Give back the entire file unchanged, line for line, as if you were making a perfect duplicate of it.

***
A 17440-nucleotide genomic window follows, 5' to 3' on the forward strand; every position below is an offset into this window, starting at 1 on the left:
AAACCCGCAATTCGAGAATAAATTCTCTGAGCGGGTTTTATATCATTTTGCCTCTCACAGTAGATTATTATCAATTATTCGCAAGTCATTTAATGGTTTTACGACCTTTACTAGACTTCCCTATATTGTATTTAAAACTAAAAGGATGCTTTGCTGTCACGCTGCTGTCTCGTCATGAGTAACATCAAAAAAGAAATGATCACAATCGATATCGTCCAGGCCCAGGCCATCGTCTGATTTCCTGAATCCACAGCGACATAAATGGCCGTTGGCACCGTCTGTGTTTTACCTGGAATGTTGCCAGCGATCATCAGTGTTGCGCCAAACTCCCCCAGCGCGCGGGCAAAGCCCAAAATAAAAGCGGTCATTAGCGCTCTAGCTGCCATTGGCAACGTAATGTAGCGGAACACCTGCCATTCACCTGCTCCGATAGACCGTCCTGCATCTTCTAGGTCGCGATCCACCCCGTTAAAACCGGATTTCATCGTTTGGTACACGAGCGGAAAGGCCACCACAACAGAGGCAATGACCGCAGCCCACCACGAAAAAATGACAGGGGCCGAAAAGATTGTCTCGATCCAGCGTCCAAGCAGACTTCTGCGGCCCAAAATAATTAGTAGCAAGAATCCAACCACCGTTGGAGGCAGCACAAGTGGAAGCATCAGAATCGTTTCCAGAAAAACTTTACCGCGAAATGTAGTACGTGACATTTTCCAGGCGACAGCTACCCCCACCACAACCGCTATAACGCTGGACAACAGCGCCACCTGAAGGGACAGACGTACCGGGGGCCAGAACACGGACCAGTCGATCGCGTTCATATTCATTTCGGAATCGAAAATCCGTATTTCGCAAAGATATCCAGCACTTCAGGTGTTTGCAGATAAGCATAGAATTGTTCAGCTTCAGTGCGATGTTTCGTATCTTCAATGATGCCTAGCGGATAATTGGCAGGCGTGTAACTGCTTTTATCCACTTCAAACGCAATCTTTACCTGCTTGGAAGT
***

A 17440-nucleotide genomic window follows, 5' to 3' on the forward strand; every position below is an offset into this window, starting at 1 on the left:
AAACCCGCAATTCGAGAATAAATTCTCTGAGCGGGTTTTATATCATTTTGCCTCTCACAGTAGATTATTATCAATTATTCGCAAGTCATTTAATGGTTTTACGACCTTTACTAGACTTCCCTATATTGTATTTAAAACTAAAAGGATGCTTTGCTGTCACGCTGCTGTCTCGTCATGAGTAACATCAAAAAAGAAATGATCACAATCGATATCGTCCAGGCCCAGGCCATCGTCTGATTTCCTGAATCCACAGCGACATAAATGGCCGTTGGCACCGTCTGTGTTTTACCTGGAATGTTGCCAGCGATCATCAGTGTTGCGCCAAACTCCCCCAGCGCGCGGGCAAAGCCCAAAATAAAAGCGGTCATTAGCGCTCTAGCTGCCATTGGCAACGTAATGTAGCGGAACACCTGCCATTCACCTGCTCCGATAGACCGTCCTGCATCTTCTAGGTCGCGATCCACCCCGTTAAAACCGGATTTCATCGTTTGGTACACGAGCGGAAAGGCCACCACAACAGAGGCAATGACCGCAGCCCACCACGAAAAAATGACAGGGGCCGAAAAGATTGTCTCGATCCAGCGTCCAAGCAGACTTCTGCGGCCCAAAATAATTAGTAGCAAGAATCCAACCACCGTTGGAGGCAGCACAAGTGGAAGCATCAGAATCGTTTCCAGAAAAACTTTACCGCGAAATGTAGTACGTGACATTTTCCAGGCGACAGCTACCCCCACCACAACCGCTATAACGCTGGACAACAGCGCCACCTGAAGGGACAGACGTACCGGGGGCCAGAACACGGACCAGTCGATCGCGTTCATATTCATTTCGGAATCGAAAATCCGTATTTCGCAAAGATATCCAGCACTTCAGGTGTTTGCAGATAAGCATAGAATTGTTCAGCTTCAGTGCGATGTTTCGTATCTTCAATGATGCCTAGCGGATAATTGGCAGGCGTGTAACTGCTTTTATCCACTTCAAACGCAATCTTTACCTGCTTGGAAGT